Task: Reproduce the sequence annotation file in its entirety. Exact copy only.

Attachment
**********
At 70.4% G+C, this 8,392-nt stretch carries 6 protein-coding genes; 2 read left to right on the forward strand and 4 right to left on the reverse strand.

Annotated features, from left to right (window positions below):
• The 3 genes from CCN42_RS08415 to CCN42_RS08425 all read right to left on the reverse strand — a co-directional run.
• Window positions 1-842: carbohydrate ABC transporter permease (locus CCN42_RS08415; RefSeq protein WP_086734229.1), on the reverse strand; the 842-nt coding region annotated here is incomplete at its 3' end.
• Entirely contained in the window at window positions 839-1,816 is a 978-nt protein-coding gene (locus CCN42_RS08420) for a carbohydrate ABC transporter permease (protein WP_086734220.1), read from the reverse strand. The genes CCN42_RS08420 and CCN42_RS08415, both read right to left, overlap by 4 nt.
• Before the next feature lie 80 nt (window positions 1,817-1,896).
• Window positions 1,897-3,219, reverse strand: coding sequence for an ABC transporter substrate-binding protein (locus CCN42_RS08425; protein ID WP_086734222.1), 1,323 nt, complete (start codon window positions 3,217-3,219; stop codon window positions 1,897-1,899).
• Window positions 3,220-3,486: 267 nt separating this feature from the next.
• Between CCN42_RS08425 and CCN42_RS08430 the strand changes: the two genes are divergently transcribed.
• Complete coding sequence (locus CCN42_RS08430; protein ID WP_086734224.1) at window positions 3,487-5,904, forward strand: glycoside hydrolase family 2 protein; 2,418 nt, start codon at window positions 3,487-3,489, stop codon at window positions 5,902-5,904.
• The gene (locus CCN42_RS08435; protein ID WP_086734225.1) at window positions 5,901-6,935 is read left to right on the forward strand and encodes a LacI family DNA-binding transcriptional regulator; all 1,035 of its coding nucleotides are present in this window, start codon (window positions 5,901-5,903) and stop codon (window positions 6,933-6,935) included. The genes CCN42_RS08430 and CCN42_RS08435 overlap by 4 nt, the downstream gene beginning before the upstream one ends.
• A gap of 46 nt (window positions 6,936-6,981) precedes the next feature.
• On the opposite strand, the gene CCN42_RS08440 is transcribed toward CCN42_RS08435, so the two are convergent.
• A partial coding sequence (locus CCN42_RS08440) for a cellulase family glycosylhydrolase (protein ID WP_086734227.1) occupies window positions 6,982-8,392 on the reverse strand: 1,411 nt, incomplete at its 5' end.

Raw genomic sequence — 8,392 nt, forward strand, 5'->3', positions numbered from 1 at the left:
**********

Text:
At 70.4% G+C, this 8,392-nt stretch carries 6 protein-coding genes; 2 read left to right on the forward strand and 4 right to left on the reverse strand.

Annotated features, from left to right (window positions below):
• The 3 genes from CCN42_RS08415 to CCN42_RS08425 all read right to left on the reverse strand — a co-directional run.
• Window positions 1-842: carbohydrate ABC transporter permease (locus CCN42_RS08415; RefSeq protein WP_086734229.1), on the reverse strand; the 842-nt coding region annotated here is incomplete at its 3' end.
• Entirely contained in the window at window positions 839-1,816 is a 978-nt protein-coding gene (locus CCN42_RS08420) for a carbohydrate ABC transporter permease (protein WP_086734220.1), read from the reverse strand. The genes CCN42_RS08420 and CCN42_RS08415, both read right to left, overlap by 4 nt.
• Before the next feature lie 80 nt (window positions 1,817-1,896).
• Window positions 1,897-3,219, reverse strand: coding sequence for an ABC transporter substrate-binding protein (locus CCN42_RS08425; protein ID WP_086734222.1), 1,323 nt, complete (start codon window positions 3,217-3,219; stop codon window positions 1,897-1,899).
• Window positions 3,220-3,486: 267 nt separating this feature from the next.
• Between CCN42_RS08425 and CCN42_RS08430 the strand changes: the two genes are divergently transcribed.
• Complete coding sequence (locus CCN42_RS08430; protein ID WP_086734224.1) at window positions 3,487-5,904, forward strand: glycoside hydrolase family 2 protein; 2,418 nt, start codon at window positions 3,487-3,489, stop codon at window positions 5,902-5,904.
• The gene (locus CCN42_RS08435; protein ID WP_086734225.1) at window positions 5,901-6,935 is read left to right on the forward strand and encodes a LacI family DNA-binding transcriptional regulator; all 1,035 of its coding nucleotides are present in this window, start codon (window positions 5,901-5,903) and stop codon (window positions 6,933-6,935) included. The genes CCN42_RS08430 and CCN42_RS08435 overlap by 4 nt, the downstream gene beginning before the upstream one ends.
• A gap of 46 nt (window positions 6,936-6,981) precedes the next feature.
• On the opposite strand, the gene CCN42_RS08440 is transcribed toward CCN42_RS08435, so the two are convergent.
• A partial coding sequence (locus CCN42_RS08440) for a cellulase family glycosylhydrolase (protein ID WP_086734227.1) occupies window positions 6,982-8,392 on the reverse strand: 1,411 nt, incomplete at its 5' end.

Raw genomic sequence — 8,392 nt, forward strand, 5'->3', positions numbered from 1 at the left: